This is another view of the “TURBASHED” oil seperator and oil filter. These particular types of oil seperators also have numerous site glasses on them to view the oil level.

OIL SEPARATOR FLOAT PLATE

(PLUGGED / DIRTY)

CUTAWAY VIEW OF AN OIL

SEPARATOR

What you see here is an oil float plate. How it works is as the oil is separated from the discharge gas the oil falls to the bottom of the separator onto this float plate and when the oil gets a high enough level the float on the plate will rise and let oil pass through it, then through the oil filter, into the oil reservoir then ultimately back into the compressors where the oil belongs. As you can see this float plate has copious amounts of debris on it thus causing the oil to back up in the separator, when this happens the compressors will starve for oil thus causing them to go off on the oil failure control. NOTE: Always carry an extra oil separator float plate with you I promise you will need it at the most inopportune time (2AM) as an example.  DO NOT ATTEMPT TO CLEAN ALWAYS REPLACE IT!

This here is an example of what the inside of a helical oil separator looks like. There is also another type of oil seperator called an “IMPINGEMENT” type, these particular models have screens inside them. If you ever encounter a situation where the oil level controllers are constantly filling with oil and no matter how many times you adjust them, there is a high probability one/ and or both screens are torn, which in turn will blow oil out the float plate and straight into the oil level controllers, something to consider if you encounter the above mentioned issue.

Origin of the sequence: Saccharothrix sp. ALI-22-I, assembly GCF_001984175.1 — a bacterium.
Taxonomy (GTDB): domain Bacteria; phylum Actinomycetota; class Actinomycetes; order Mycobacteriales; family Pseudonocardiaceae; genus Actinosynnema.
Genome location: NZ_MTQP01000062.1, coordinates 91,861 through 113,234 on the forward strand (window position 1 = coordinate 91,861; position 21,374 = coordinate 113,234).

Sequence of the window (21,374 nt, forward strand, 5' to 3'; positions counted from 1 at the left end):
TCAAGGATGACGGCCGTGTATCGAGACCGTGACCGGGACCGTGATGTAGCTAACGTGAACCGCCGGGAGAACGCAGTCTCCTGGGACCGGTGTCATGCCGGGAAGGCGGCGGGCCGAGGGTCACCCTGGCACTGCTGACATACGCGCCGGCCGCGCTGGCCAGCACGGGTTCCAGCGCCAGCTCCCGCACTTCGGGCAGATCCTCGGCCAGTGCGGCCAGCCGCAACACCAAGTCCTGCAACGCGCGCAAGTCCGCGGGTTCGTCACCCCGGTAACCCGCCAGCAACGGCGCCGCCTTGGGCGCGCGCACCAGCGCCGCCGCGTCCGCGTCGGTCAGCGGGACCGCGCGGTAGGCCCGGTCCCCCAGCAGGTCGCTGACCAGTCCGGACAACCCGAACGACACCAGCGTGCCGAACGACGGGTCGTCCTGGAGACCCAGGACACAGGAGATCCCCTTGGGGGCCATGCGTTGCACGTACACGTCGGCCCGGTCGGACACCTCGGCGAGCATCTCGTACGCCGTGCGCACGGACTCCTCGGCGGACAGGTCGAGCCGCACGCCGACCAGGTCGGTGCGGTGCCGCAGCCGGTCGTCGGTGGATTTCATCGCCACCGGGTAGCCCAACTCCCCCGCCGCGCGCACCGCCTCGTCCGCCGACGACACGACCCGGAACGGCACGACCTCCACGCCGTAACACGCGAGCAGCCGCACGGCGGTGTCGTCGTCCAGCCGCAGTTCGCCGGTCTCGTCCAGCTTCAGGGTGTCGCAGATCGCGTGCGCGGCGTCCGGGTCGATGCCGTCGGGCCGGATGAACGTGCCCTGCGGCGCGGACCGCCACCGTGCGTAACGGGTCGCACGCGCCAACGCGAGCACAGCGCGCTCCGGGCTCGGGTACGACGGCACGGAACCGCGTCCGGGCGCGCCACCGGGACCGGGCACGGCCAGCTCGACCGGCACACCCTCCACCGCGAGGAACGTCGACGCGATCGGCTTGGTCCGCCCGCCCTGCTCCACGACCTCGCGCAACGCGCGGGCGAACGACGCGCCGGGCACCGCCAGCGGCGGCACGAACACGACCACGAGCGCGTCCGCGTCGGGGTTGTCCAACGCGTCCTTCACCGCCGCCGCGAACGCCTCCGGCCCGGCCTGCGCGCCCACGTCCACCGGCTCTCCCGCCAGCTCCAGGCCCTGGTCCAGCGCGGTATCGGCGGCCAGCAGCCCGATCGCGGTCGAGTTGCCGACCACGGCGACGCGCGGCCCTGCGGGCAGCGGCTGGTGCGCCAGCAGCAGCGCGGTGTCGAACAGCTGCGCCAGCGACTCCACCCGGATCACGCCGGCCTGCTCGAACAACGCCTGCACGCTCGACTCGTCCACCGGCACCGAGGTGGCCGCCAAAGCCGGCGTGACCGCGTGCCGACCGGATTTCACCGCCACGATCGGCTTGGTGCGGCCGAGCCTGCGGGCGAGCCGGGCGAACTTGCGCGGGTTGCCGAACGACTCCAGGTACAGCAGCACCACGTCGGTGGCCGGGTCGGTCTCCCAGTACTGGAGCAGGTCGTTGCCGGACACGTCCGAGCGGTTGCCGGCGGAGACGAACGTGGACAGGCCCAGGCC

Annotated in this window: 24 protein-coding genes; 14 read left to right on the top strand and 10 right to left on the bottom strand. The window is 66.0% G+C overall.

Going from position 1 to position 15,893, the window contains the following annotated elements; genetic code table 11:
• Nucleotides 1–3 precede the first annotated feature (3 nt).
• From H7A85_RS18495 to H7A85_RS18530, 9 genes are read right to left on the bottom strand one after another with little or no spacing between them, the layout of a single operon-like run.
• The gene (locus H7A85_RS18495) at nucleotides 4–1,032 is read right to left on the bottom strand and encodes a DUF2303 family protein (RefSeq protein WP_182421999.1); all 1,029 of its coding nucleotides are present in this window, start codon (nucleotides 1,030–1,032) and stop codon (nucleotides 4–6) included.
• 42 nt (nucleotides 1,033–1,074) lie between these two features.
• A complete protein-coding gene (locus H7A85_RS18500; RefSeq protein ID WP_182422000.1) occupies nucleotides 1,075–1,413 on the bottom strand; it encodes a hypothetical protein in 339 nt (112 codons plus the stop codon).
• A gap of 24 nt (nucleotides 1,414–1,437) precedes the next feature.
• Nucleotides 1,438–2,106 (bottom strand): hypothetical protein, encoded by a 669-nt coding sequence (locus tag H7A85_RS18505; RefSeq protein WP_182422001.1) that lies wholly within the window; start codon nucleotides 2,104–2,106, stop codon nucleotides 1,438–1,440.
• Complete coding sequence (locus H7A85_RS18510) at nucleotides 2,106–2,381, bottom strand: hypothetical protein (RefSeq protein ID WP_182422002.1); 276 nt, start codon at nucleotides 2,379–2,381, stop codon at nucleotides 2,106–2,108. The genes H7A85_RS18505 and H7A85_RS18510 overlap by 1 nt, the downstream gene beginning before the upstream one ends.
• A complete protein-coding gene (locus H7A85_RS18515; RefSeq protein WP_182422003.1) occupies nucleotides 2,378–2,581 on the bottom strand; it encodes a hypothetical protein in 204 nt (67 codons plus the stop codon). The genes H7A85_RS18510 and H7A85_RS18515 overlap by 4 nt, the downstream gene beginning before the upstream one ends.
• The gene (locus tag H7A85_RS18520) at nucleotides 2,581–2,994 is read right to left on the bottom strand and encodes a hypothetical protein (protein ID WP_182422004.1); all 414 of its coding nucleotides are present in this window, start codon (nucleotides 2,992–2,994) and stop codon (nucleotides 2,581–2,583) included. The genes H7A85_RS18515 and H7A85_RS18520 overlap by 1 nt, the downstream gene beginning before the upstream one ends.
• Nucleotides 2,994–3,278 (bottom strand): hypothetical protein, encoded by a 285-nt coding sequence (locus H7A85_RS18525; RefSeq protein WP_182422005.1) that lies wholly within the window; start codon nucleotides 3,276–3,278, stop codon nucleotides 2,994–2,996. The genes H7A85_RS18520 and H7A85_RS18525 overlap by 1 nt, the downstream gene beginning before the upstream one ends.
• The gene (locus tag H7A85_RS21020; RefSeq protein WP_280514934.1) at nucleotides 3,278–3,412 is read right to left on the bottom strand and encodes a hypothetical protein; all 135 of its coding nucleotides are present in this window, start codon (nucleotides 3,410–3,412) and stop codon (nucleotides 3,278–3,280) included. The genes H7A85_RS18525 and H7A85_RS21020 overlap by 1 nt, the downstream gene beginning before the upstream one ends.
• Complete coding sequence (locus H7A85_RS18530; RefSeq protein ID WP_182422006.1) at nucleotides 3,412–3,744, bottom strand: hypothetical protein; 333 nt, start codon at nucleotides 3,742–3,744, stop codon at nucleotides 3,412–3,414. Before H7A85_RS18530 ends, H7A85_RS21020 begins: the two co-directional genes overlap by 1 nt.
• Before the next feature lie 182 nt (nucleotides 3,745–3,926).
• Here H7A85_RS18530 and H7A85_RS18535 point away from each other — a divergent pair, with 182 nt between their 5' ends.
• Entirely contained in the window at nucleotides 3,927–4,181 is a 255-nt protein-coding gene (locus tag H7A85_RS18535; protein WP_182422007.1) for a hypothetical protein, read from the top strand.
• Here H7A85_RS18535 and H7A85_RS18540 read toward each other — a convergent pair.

OCV VALVE

Oil Level Controller

This is an OCV Valve. If the oil pressure in the oil reservoir gets excessive pressure in it, it will open up (SPRING LOADED), and relieve its pressure into the suction line header. Usually RACK systems have an OCV 20, which means 20 PSI differential. 

Notice the flare nut on top of the oil level controller. Behind the flare nut is a little mesh screen that can get plugged with debris. To clean the screen, shut off the line going to it, loosen the flare nut, remove the screen, spray it with electrical contact cleaner, put the screen back in, tighten the flare nut, and open valve back up.

 

 

OIL SEPARATOR FLOAT PLATE

(PLUGGED / DIRTY)

CUTAWAY VIEW OF AN OIL

SEPARATOR

What you see here is an oil float plate. How it works is as the oil is separated from the discharge gas the oil falls to the bottom of the separator onto this float plate and when the oil gets a high enough level the float on the plate will rise and let oil pass through it, then through the oil filter, into the oil reservoir then ultimately back into the compressors where the oil belongs. As you can see this float plate has copious amounts of debris on it thus causing the oil to back up in the separator, when this happens the compressors will starve for oil thus causing them to go off on the oil failure control. NOTE: Always carry an extra oil separator float plate with you I promise you will need it at the most inopportune time (2AM) as an example.  DO NOT ATTEMPT TO CLEAN ALWAYS REPLACE IT!